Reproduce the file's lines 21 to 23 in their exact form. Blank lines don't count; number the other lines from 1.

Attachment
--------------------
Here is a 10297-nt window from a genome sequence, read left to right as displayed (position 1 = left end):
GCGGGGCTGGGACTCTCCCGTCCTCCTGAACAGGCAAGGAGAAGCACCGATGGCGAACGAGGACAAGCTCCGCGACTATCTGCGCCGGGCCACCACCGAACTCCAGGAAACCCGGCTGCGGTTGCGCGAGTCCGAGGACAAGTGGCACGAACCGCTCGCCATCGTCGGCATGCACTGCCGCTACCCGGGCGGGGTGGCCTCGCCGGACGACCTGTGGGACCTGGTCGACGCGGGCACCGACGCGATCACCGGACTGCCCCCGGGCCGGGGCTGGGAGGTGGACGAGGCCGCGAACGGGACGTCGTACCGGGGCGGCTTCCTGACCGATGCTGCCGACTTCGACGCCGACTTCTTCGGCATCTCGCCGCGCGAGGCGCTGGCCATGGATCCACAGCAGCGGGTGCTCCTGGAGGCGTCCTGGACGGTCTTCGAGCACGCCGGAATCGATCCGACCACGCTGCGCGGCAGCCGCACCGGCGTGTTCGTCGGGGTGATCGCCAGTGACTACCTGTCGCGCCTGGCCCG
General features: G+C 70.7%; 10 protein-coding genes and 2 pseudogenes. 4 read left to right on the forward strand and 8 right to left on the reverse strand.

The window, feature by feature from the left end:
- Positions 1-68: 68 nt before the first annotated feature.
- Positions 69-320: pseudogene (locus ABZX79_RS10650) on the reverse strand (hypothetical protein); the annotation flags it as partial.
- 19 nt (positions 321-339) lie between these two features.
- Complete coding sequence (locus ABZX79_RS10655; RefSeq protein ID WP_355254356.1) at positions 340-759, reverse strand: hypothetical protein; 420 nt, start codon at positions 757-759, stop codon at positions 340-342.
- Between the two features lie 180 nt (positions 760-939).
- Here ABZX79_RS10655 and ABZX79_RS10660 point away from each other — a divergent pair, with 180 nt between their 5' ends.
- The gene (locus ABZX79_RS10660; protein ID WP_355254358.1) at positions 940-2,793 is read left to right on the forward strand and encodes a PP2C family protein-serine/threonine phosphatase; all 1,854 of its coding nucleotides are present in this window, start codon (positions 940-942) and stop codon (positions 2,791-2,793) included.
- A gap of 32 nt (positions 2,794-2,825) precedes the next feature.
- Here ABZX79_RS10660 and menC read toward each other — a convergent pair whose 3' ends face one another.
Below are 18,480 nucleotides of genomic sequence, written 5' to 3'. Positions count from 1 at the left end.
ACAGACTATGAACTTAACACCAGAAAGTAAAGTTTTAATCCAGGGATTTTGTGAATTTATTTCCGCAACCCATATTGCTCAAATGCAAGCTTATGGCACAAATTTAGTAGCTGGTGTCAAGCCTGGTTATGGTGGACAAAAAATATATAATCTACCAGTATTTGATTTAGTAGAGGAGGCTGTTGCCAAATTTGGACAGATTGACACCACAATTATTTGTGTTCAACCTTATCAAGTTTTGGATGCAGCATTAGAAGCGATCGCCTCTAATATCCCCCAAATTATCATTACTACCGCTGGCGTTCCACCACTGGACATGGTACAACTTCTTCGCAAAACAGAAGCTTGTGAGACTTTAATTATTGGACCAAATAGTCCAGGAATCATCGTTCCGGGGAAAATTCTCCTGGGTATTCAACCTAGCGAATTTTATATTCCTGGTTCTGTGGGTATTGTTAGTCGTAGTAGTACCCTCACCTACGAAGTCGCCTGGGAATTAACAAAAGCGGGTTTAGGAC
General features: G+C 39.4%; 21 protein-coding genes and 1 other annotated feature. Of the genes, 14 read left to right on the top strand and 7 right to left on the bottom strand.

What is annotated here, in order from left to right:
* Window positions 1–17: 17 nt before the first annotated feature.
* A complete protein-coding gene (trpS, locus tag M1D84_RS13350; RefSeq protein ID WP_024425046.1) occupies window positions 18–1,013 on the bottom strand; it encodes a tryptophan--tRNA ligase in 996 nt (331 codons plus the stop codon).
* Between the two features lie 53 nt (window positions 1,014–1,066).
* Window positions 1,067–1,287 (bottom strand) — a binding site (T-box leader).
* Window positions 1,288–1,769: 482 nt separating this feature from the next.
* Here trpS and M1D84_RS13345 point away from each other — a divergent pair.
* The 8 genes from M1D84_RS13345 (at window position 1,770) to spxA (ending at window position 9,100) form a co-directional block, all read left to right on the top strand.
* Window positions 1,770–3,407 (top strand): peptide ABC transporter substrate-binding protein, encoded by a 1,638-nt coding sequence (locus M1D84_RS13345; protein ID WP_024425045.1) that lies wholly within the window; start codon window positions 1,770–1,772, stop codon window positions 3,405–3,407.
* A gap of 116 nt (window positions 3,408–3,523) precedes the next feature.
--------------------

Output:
* Window positions 1,067–1,287 (bottom strand) — a binding site (T-box leader).
* Window positions 1,288–1,769: 482 nt separating this feature from the next.
* Here trpS and M1D84_RS13345 point away from each other — a divergent pair.